Embedding & Cluster Analyzer

What is an Embedding Projector ?

Embedding Projectors are a great tool in visualizing and interpreting embeddings. In order to do so, we have to apply an algorithm to reduce the dimensionality of the embeddings to 2D/3D. UMAP (Uniform Manifold Approximation and Projection) is a dimensionality reduction technique that belongs to the neighbor graph category. Arize uses it to create a lower dimensional representation (2D or 3D) of your dataset, represented by embedding vectors.
Learn more about UMAP in comparison to other neighbor graph algorithms here.

How to use UMAP?

  1. 1.
    Select your data and Generate UMAP
    • Select a point on the drift visualization at the top of the page and generate UMAP to visualize the point in time selected
  2. 2.
    Investigate your worst drifted clusters
    • Clusters are groups of related points in the point cloud. The closer points or clusters are to each other, the more similar they are. Clusters allow you to easily visualize data that differs from your baseline but also allows you to visualize the global and local structure of your data.
    You can select a specific cluster to further investigate and view the data associated with the cluster
  3. 3.
    Investigate the data points that belong in that cluster
    When you select a cluster, Arize surfaces the data associated (shown on the right) and you can further investigate any data point by clicking "View Details"
  4. 4.
    Colorize/Filter your data
    UMAP enables users to identify patterns or the structure in the data to explain where model can be improved by applying colorizations and filters

How to Colorize and Filter Points in UMAP

Users can colorize and filter the UMAP visualization:
  • By Dataset: points will be colored based on if they belong to the baseline or primary dataset.
  • By Prediction Label/Score: points will be colored according to the prediction label/score obtained from the model.
  • By Actual Label/Score: points will be colored according to the actual label/score obtained from the model.
  • By Correctness: points will be colored based on whether or not the prediction was correct (i.e., does the prediction label match the actual label).
  • By Confusion Matrix: after selecting a positive class, points will be colored by their confusion matrix value (true positive, true negative, false positive, or false negative).
  • By Tag: identify patterns or insights in slices of data by choosing to color by tag.
  • By Feature: Identify patterns or insights in slices of data by choosing to color by feature.

How to Configure your UMAP Generation?

Users can configure their UMAP generation by these parameters:
  • Dimensions: choose between a 2D or a 3D plot.
  • nNeighbors: controls how UMAP balances local versus global structure in the data. More specifically, it controls the definition of the local region, i.e., how many neighbors UMAP will look at to define a local region. It balances the focus from global to local structure. The lower/higher the value of nNeighbors, the more focus we put on the local/global structure of the dataset. Allowed values range from 5 to 100. Learn more here.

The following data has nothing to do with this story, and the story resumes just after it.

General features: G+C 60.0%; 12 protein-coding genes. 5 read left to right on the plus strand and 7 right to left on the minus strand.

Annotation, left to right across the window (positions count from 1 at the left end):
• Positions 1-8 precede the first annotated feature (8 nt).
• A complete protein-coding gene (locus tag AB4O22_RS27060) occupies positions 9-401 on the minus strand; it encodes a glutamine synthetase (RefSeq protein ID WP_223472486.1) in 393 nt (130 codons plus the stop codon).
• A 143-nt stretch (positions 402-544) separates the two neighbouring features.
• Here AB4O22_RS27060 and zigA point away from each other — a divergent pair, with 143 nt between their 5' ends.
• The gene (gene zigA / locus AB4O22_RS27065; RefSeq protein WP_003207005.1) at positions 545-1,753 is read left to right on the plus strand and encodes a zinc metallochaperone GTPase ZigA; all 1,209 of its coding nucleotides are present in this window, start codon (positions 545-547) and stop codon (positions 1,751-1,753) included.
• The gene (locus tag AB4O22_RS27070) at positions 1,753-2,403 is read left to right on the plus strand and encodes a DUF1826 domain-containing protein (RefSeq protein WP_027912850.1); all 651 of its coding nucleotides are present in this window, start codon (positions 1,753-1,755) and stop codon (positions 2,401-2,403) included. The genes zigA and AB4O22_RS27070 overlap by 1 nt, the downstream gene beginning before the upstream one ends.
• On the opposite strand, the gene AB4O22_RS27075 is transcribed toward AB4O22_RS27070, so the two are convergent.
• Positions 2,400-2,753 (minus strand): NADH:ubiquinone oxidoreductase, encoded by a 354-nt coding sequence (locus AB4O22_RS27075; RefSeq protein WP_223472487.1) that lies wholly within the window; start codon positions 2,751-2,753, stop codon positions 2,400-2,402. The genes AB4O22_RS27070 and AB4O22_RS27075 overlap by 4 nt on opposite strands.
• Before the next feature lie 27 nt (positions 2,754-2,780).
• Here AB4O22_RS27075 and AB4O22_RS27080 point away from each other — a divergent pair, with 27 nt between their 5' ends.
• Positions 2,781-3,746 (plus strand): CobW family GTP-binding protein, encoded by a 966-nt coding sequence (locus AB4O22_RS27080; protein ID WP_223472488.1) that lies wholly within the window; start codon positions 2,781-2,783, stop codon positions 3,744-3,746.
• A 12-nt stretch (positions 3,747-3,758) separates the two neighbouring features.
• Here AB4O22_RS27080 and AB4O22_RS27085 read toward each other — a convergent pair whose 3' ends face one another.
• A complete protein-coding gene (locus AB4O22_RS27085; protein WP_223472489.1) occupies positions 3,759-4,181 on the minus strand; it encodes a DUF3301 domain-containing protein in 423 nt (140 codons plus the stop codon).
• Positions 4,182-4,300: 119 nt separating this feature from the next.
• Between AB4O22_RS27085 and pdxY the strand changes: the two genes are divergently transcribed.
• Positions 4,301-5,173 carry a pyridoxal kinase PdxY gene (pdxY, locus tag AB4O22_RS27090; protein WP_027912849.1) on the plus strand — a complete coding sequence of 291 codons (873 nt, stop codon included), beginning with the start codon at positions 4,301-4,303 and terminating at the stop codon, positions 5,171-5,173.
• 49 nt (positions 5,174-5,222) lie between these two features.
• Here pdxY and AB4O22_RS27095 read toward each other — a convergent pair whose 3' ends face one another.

• minDist: provides the minimum distance apart that points are allowed to be in the low dimensional representation. Allowed values range from 0.0 to 0.99. Learn more here.
  • Sample size: the number of points in the UMAP plot per dataset. For example, if you select 500 there will be 1000 points total in the plot. Allowed values range from 300 to 2500.

What is Clustering?

Clustering is the process of grouping similar data points together. The goal of clustering is to find patterns and structure in a data set and to divide the data points into groups, or clusters, that share certain characteristics.

How does Arize cluster the UMAP points?

Our clustering algorithm is an unsupervised learning technique, which means that it works on unlabelled data and finds patterns on its own.

How can clustering help me?

Clusters help you find patterns and structure in your dataset. Users are able to troubleshoot performance degradation by examining the underlaying data in the form of clusters and use these insights to improve your models performance.
  • you might realize that your model is confusing two classes that are similar (i.e sandals and sneakers)
  • you have a cluster with a drift score close to -1, meaning that model is seeing production data that is unlike the training
The drift score measures the reference data coverage present in a given cluster or point cloud. A score of -1 means that the cluster only contains primary, or production, data. A score of 1 means that the cluster only contains only baseline data. A score of 0 means the cluster is equally composed of baseline and primary data. The white and blue bars represent the count in each dataset in that cluster.
In this example, the cluster contains 16 points in production, and 55 points in the baseline dataset.

How do I use clusters to improve my model?

Download Clusters Locally

Once a cluster that is impacting model performance has been identified, users can download the data in the cluster for active learning. This data includes all the information needed for labeling workflows. These clusters are highly focused groups of datapoints, enabling labeling teams to be more precise in their efforts.
Download cluster of datapoints
Example CSV

Export Data into Notebook Environment

Arize enables teams to continue analysis of their production data in notebooks.
With a few lines of Python code, users can export their data into Phoenix or a Jupyter notebook for further analysis.
Export to Phoenix
Learn more here.